Notable among the collection’s early stories are those from old “war buddies,” like Bernard V. O’Hare, Jr., the man Vonnegut visited to jog his memory as he prepared to write his “big war novel.” Kurt’s daughter Nannette was with him on one such trip. She writes, “I had never seen my father seem so comfortable, even serene, as he was in the company of this very small, kindly man, Bernard V. O’Hare, his wartime pal and fellow survivor.” O’Hare echoes this sentiment: “Except in generalities, we never presently talk about Dresden or the war,” he wrote in 1982. “This probably is because when together we laugh too much.”
The book often juxtaposes lighter anecdotes with darker ones. For instance, Vonnegut’s first wife, Jane Vonnegut Yarmolinksy, writes about adopting Kurt’s sister’s children after she, Allie, died of “cancer of the everything.” Jane recounts the crushing decision to allow a distant relative to adopt the fourth and youngest of Allie’s children, a decision that reportedly haunted her for the rest of her life. She writes about how Kurt “exploded with frustrated rage” upon learning of the arrangement. And yet, later, just as this fourth, youngest orphan was being taken away, Kurt “was already back in his study at his typewriter, almost as if this was something that was not happening. He got more and more like that as time went by. He had to. His defense against painful events was to pretend they didn’t exist.”
Sure. But he gave at least some such events great care and attention at the typewriter.
In his final novel Timequake, Kurt writes touchingly about Allie, about her death, and about her husband’s tragic and surprising death two days before hers. He writes about taking the kids.
Does it matter?
Kurt’s son Mark, named after another of America’s great satirists Mark Twain, writes of his father’s volatility, reporting that he was “a little afraid to play” chess with his father until Kurt “was about sixty, when his game and mood around chess improved quite a bit.” When a game was going rather badly for him, Kurt “could throw the board pretty far.” And Nanette writes of his distance: “My father kept standard, nine to five working hours. In those hours my father became a mumbling ghost to all of us.” And yet Mark writes, “My father was not average. He was a better writer than Hemingway or Fitzgerald.” And Nanny: “Starting at around age 10, my dad would occasionally give me something he had written to read” and during her reading, her father “would come running into the room if I laughed. He had to know exactly what it was that made me laugh.” Love is hard.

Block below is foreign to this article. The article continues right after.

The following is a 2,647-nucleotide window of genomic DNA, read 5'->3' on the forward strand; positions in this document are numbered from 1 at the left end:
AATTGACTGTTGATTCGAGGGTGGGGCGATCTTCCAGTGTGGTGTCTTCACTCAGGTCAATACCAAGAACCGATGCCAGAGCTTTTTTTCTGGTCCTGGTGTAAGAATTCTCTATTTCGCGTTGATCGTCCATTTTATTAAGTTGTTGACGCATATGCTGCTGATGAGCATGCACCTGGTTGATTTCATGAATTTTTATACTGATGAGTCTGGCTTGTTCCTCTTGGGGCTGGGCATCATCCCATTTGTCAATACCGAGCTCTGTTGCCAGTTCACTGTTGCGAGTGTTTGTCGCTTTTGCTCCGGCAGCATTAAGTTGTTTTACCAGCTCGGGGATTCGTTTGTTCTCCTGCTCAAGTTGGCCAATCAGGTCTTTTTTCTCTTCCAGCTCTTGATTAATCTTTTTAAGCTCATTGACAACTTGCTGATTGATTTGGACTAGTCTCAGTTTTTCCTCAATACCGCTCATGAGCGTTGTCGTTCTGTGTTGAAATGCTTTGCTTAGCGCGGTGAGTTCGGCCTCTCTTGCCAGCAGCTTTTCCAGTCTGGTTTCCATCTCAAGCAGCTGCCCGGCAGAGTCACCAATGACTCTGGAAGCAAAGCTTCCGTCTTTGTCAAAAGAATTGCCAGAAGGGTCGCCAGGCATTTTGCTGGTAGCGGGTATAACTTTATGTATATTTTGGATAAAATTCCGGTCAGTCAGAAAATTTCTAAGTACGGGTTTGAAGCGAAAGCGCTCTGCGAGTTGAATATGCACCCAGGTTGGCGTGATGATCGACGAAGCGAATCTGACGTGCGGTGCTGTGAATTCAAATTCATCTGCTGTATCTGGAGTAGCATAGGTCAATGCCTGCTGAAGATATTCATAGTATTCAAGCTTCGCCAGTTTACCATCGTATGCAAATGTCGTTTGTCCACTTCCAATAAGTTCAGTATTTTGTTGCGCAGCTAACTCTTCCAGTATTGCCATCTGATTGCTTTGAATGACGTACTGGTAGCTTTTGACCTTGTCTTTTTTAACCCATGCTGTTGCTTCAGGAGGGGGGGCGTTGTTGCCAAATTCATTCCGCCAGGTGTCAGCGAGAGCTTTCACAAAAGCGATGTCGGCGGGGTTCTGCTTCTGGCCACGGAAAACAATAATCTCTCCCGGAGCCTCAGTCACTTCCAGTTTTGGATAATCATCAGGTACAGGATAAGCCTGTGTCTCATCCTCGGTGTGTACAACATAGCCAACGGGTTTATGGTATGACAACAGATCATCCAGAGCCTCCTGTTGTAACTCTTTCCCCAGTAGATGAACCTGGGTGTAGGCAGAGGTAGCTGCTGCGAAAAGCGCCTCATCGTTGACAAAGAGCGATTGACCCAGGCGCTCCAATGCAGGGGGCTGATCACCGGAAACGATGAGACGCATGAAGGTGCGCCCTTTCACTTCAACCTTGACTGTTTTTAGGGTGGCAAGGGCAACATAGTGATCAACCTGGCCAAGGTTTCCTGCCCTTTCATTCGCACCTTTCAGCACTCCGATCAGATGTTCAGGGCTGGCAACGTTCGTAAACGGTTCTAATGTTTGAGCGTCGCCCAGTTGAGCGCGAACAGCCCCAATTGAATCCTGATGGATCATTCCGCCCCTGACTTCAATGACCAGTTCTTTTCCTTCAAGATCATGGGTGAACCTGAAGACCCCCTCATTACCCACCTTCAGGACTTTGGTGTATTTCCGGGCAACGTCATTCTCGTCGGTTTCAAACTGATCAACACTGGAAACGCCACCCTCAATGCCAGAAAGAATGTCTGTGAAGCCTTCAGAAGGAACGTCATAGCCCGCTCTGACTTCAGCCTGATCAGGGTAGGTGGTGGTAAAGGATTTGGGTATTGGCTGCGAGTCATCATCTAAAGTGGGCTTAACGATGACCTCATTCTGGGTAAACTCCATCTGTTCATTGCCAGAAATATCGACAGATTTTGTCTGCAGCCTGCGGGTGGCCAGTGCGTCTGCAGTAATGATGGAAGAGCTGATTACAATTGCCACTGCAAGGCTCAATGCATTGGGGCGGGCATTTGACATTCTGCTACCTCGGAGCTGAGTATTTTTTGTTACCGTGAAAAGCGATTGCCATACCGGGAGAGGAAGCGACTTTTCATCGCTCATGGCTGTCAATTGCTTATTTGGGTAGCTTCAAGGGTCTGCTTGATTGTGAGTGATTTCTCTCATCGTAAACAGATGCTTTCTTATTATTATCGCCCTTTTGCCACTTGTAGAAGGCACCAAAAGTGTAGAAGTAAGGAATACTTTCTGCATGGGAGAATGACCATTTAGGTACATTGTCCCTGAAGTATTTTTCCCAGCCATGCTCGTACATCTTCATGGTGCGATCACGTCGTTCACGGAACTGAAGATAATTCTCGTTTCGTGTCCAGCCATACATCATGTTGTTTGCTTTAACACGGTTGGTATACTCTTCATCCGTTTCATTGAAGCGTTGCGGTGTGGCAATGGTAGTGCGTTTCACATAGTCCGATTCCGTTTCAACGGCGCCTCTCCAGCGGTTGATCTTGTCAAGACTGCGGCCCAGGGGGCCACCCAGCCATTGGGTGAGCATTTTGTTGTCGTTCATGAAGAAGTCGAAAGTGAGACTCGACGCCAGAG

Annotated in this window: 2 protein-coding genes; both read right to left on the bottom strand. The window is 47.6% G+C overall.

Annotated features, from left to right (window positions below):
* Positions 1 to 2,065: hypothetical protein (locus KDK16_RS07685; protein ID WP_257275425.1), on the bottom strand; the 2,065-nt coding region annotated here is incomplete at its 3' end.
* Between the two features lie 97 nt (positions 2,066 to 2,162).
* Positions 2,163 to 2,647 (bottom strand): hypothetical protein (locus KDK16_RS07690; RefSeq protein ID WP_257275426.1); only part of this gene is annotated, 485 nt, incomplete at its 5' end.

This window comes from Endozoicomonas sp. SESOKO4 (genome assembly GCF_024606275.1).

It took Kurt twenty-three years to write his famous book about the firebombing of Dresden. That’s a while, but he got there.
In 2016, I published an essay about Kurt’s various attempts to write that one. It’s called “About Edgar Derby: Trauma and Grief in the Unpublished Drafts of Kurt Vonnegut’s Slaughterhouse-Five.” I read a bunch of false starts and unpublished drafts alongside boxes and boxes of Vonnegut’s personal correspondences and notes from those twenty-three years, all stored at Indiana University’s Lilly Library, and I found that Kurt kept coming back to the same person: Michael Palaia, a fellow prisoner-of-war executed for the crime of plundering. Palaia stole a jar of pickled string beans from the basement of a burned home while he and other prisoners were obeying their orders to remove charred remains from the rubble after the firebombing. Everyone did it, stole food when they had the opportunity. I’ve read multiple first-hand accounts that say so!
Palaia’s most obvious fictional incarnation, Edgar Derby, is assassinated for stealing a teapot. The third sentence of Slaughterhouse-Five tells us this much. It later tells us that Vonnegut wanted to make Derby the hero of the novel. Another interesting thing about Michael Palaia: he slept horribly, often tossing and turning and talking in his sleep, and as a result was generally not very popular amongst his fellow soldiers. These characteristics were given to the novel’s protagonist Billy Pilgrim. Shields writes that Pilgrim was based on a soldier named Joe Crone, an Episcopalian minister’s son. I write that, in twenty-three years’ worth of false starts to the novel, “the fictionalized versions of Crone and Palaia were alternatingly conflated and separated, so that characteristics of each got psychically ‘stuck’ to the other.” I also write that “Derby dies so that Pilgrim doesn’t have to.” So it goes.